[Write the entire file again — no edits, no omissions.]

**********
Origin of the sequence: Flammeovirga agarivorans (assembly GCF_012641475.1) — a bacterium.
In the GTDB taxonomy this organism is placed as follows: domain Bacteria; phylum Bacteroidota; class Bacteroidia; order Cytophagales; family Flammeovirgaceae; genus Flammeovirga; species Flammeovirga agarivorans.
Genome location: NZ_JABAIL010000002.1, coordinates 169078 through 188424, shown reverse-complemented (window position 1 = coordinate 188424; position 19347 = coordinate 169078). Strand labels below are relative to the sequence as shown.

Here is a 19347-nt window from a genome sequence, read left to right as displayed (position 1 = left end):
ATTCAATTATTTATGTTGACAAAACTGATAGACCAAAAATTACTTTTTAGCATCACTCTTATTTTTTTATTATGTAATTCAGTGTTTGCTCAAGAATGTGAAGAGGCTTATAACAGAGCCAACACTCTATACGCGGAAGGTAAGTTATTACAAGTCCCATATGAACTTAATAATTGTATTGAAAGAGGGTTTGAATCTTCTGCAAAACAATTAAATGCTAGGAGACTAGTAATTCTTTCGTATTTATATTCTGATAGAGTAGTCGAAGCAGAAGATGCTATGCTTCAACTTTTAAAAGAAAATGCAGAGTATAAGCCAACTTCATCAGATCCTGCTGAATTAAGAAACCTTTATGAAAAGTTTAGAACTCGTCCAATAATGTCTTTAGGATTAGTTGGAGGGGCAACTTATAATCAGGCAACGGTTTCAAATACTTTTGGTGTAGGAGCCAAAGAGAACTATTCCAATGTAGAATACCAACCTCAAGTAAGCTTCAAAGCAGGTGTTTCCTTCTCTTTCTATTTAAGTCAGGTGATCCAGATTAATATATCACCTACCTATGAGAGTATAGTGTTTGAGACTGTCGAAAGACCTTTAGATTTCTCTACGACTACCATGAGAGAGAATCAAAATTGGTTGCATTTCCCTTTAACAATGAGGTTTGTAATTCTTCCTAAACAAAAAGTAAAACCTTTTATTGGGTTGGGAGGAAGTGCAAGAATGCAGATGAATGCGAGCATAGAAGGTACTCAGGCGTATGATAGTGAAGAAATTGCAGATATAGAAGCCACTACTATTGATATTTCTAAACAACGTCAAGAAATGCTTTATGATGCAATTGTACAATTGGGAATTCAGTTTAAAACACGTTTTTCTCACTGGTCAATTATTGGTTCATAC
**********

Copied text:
Origin of the sequence: Flammeovirga agarivorans (assembly GCF_012641475.1) — a bacterium.
In the GTDB taxonomy this organism is placed as follows: domain Bacteria; phylum Bacteroidota; class Bacteroidia; order Cytophagales; family Flammeovirgaceae; genus Flammeovirga; species Flammeovirga agarivorans.
Genome location: NZ_JABAIL010000002.1, coordinates 169078 through 188424, shown reverse-complemented (window position 1 = coordinate 188424; position 19347 = coordinate 169078). Strand labels below are relative to the sequence as shown.

Here is a 19347-nt window from a genome sequence, read left to right as displayed (position 1 = left end):
ATTCAATTATTTATGTTGACAAAACTGATAGACCAAAAATTACTTTTTAGCATCACTCTTATTTTTTTATTATGTAATTCAGTGTTTGCTCAAGAATGTGAAGAGGCTTATAACAGAGCCAACACTCTATACGCGGAAGGTAAGTTATTACAAGTCCCATATGAACTTAATAATTGTATTGAAAGAGGGTTTGAATCTTCTGCAAAACAATTAAATGCTAGGAGACTAGTAATTCTTTCGTATTTATATTCTGATAGAGTAGTCGAAGCAGAAGATGCTATGCTTCAACTTTTAAAAGAAAATGCAGAGTATAAGCCAACTTCATCAGATCCTGCTGAATTAAGAAACCTTTATGAAAAGTTTAGAACTCGTCCAATAATGTCTTTAGGATTAGTTGGAGGGGCAACTTATAATCAGGCAACGGTTTCAAATACTTTTGGTGTAGGAGCCAAAGAGAACTATTCCAATGTAGAATACCAACCTCAAGTAAGCTTCAAAGCAGGTGTTTCCTTCTCTTTCTATTTAAGTCAGGTGATCCAGATTAATATATCACCTACCTATGAGAGTATAGTGTTTGAGACTGTCGAAAGACCTTTAGATTTCTCTACGACTACCATGAGAGAGAATCAAAATTGGTTGCATTTCCCTTTAACAATGAGGTTTGTAATTCTTCCTAAACAAAAAGTAAAACCTTTTATTGGGTTGGGAGGAAGTGCAAGAATGCAGATGAATGCGAGCATAGAAGGTACTCAGGCGTATGATAGTGAAGAAATTGCAGATATAGAAGCCACTACTATTGATATTTCTAAACAACGTCAAGAAATGCTTTATGATGCAATTGTACAATTGGGAATTCAGTTTAAAACACGTTTTTCTCACTGGTCAATTATTGGTTCATAC